Indirectly Accessing Government Grants

in Grant

Government grants, or any grants for that matter, are probably one of the most sought after resource by business owners.

Grants are essentially free business capital (free money that does not have to be paid back) and, if acquired, can go along way in providing needed resources to help businesses with immediate cash flow issues or to attract and win new business.

But, these grants, especially government grants, are extremely hard to get unless your business is tax exempt or a non-profit organization.

You hear this from nearly every expert or official on the planet – from Business.gov to SCORE and even from the Small Business Administration (SBA); who constantly state that there are no grants programs for ‘for-profit' businesses – the government (federal, state or local) does not provide grants directly to businesses to either start-up that business or to cover operating expenses.

And, for the most part this is very true.  The government does not usually provide grant funds directly to businesses.  But, businesses can access these funds in an indirect manner as most grant funding is allocated to government entities (federal, state and local) for distribution within their local areas.

Take an example of the federal transportation grants as part of the recent stimulus package.  Let's say your city wants to purchase new buses for public transportation.  Your city can apply for these stimulus grants to get the funding to purchase the new buses.  The federal government agrees with your city and prepares to send the funding but stipulates that any purchase with these funds has to comply with the new emission standards – meaning the buses have to be green.

Now, when your city receives the grant funds, it has to go to a non-government company / manufacturer to purchase these vehicles as no government entity manufactures buses.

Your city officials will request bids from local and national transportation manufacturers outlining the emission standards that need to be met as well as their process for accepting bids.

If your company can meet those standards and win the bid, your company will essentially indirectly access those federal grant funds.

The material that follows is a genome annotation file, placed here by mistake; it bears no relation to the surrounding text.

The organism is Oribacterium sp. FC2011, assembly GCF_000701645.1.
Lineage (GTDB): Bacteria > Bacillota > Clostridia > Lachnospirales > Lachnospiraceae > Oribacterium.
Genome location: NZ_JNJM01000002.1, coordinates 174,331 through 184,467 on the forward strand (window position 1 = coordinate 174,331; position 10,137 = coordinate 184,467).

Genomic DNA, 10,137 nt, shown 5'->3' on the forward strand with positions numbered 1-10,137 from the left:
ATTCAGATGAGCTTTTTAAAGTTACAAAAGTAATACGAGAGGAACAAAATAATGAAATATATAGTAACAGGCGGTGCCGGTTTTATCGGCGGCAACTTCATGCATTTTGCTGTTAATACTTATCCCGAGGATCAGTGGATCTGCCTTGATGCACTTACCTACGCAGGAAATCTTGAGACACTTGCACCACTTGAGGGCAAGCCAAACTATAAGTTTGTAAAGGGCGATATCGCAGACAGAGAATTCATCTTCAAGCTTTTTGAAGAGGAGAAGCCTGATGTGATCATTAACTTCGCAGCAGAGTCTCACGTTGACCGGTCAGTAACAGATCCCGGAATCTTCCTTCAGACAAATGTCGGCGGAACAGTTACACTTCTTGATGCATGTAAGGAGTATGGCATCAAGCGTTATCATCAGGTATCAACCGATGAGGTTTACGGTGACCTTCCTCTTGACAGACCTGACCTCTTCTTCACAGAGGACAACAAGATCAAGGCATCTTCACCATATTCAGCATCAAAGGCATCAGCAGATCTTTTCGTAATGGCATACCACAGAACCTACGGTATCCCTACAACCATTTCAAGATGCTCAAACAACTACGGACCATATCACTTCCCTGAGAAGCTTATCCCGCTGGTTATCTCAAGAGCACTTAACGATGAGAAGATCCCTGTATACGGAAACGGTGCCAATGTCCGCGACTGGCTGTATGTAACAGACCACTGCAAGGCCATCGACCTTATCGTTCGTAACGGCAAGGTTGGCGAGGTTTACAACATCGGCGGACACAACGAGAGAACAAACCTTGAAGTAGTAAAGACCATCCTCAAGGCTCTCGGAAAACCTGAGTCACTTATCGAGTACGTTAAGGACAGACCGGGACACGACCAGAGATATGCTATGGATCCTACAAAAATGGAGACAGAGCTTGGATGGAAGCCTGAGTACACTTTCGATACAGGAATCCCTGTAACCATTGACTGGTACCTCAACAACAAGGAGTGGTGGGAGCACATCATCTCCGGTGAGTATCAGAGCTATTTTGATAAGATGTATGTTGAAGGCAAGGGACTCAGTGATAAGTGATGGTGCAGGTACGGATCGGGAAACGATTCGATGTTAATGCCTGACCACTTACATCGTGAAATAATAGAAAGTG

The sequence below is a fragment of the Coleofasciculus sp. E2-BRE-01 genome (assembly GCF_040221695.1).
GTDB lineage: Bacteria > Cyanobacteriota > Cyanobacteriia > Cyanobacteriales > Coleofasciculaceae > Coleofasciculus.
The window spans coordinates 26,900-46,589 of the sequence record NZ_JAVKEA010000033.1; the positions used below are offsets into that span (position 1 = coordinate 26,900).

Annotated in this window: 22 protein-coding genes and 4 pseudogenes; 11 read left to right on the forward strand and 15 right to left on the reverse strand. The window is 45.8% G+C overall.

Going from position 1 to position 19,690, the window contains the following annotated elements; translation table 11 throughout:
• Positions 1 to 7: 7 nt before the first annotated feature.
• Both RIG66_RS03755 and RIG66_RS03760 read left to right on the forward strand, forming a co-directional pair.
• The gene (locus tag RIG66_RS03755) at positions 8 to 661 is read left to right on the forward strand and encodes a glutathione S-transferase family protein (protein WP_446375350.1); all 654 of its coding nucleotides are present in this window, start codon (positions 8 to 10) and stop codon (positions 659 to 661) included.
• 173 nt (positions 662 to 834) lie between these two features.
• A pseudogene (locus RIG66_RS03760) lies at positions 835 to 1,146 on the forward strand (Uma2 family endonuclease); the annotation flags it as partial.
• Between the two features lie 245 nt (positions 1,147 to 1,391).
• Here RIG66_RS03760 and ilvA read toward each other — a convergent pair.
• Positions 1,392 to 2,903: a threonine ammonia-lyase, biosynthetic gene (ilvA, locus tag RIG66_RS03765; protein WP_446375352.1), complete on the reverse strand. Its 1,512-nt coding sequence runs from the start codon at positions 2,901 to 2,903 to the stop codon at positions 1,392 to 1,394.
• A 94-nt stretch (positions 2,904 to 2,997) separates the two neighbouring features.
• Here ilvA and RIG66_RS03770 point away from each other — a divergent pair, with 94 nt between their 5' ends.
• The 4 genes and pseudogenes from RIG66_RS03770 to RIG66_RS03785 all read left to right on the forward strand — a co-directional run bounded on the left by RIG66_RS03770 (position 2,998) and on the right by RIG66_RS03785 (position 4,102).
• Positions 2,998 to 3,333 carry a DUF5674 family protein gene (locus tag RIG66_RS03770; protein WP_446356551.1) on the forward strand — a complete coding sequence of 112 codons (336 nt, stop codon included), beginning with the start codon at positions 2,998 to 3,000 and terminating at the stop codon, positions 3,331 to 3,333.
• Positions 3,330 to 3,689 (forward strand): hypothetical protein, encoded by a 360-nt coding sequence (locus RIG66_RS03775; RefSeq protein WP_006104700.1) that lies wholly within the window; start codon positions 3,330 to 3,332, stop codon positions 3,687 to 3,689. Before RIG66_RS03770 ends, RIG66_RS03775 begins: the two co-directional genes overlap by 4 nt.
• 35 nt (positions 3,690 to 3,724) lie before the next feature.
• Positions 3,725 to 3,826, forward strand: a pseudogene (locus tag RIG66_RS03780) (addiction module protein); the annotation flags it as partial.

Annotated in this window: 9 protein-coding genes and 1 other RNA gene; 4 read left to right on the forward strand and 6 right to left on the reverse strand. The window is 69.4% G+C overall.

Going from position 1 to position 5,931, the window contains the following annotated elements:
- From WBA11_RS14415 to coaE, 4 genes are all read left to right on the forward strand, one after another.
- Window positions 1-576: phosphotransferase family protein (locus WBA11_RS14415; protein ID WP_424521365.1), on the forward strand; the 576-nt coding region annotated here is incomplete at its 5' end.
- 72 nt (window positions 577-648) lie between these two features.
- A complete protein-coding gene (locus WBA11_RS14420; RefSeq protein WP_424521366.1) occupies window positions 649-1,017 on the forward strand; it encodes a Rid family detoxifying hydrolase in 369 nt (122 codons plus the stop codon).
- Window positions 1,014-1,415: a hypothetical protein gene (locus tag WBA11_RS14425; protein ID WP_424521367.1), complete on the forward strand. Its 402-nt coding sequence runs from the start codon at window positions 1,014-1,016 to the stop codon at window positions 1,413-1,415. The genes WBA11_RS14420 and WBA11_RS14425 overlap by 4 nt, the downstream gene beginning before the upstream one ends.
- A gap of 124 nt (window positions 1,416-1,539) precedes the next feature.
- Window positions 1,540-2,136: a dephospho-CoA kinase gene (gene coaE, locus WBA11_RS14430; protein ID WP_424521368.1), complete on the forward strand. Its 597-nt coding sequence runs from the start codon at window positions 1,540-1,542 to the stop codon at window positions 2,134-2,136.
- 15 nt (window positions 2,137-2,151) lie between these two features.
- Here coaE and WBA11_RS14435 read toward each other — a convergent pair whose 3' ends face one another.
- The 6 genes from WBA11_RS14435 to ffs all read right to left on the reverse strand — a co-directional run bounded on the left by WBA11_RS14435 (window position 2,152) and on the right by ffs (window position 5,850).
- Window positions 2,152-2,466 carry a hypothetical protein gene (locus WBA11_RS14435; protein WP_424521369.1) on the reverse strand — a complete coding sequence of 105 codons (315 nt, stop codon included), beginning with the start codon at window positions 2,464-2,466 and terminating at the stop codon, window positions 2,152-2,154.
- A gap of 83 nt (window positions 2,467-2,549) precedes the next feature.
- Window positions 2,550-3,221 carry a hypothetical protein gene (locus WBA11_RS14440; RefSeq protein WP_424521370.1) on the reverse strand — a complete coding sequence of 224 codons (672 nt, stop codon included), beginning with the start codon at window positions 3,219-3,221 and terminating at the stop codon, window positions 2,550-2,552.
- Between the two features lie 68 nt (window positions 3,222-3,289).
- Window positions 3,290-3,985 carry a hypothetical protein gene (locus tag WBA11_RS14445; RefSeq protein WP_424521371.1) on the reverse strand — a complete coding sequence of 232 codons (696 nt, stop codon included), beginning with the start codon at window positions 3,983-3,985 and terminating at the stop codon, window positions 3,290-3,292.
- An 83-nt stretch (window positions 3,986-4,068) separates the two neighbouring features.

Keep in mind that your city, county, state or even federal governmental departments use grant funds to make all types of purchases from durables goods like buses, computers and office furniture to services like building construction, road maintenance and in-house child care; just to name a few. 

To find out what type of grant programs your local and state governments are requesting bids for, simply call your mayor's office, county administration offices, state governor's office or visit your local chamber of commerce and ask about their community development grant or other grant programs. 

All of these groups can point you to the right information for your local or state area.

I have seen numerous businesses actually start new companies just to bid on and fulfill these grants request. 

Think about it.  Your local government is struggling to revitalize your local downtown area and has solicited a grant to redesign the entire area in hopes of bringing in more businesses as well as more of the spending public.  For this redesign your city officials are requesting bids for all types of services from urban planning and architecture to actual construction and landscaping for both buildings and parking area.

Now, let's say that you are thinking about entering the green business industry and want to create a company around this new idea.  You quickly form a company and submit a bid to the city to design and build new green area within the downtown area to include the top of all government offices.  If you win the bid, you have then indirectly accessed government or federal grant money.

Additionally, even if there are no grants already allocated to / for a product or service your business provides, you can always submit a white paper to your local grant authority outlining the benefits of your products or services.

If they agree that your products are something the area, region or state needs, then they can solicit federal grant funds on your behalf.  They apply for and receive the grant funds then in turn purchase your offerings.  You just have to sell them on the benefits of your products and services.

Lastly, keep in mind that these federal or state grants are not open funds to help you just start any business you want or to cover your operating costs or losses – the entities that distribute these funds must receive something in return – either some product or service they need or products or services that will benefit the community at large.

Just because you or your business may not be able to directly obtain federal or state grants it does not mean you can't get your hands on those funds.  You just have to understand the rules of these grants as well as be willing to go out and either win these bids or sell yourself and your business to these granting entities – educating them on how your company can help them and those in your communities.

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Joseph Lizio has 1 articles online

Joseph Lizio holds a MBA in Finance and Entrepreneurship, is the founder of Business Money Today, has a strong commercial lending background and is regarded as an expert in business and finance -  specifically business loans and working capital.

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Indirectly Accessing Government Grants

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This article was published on 2011/05/12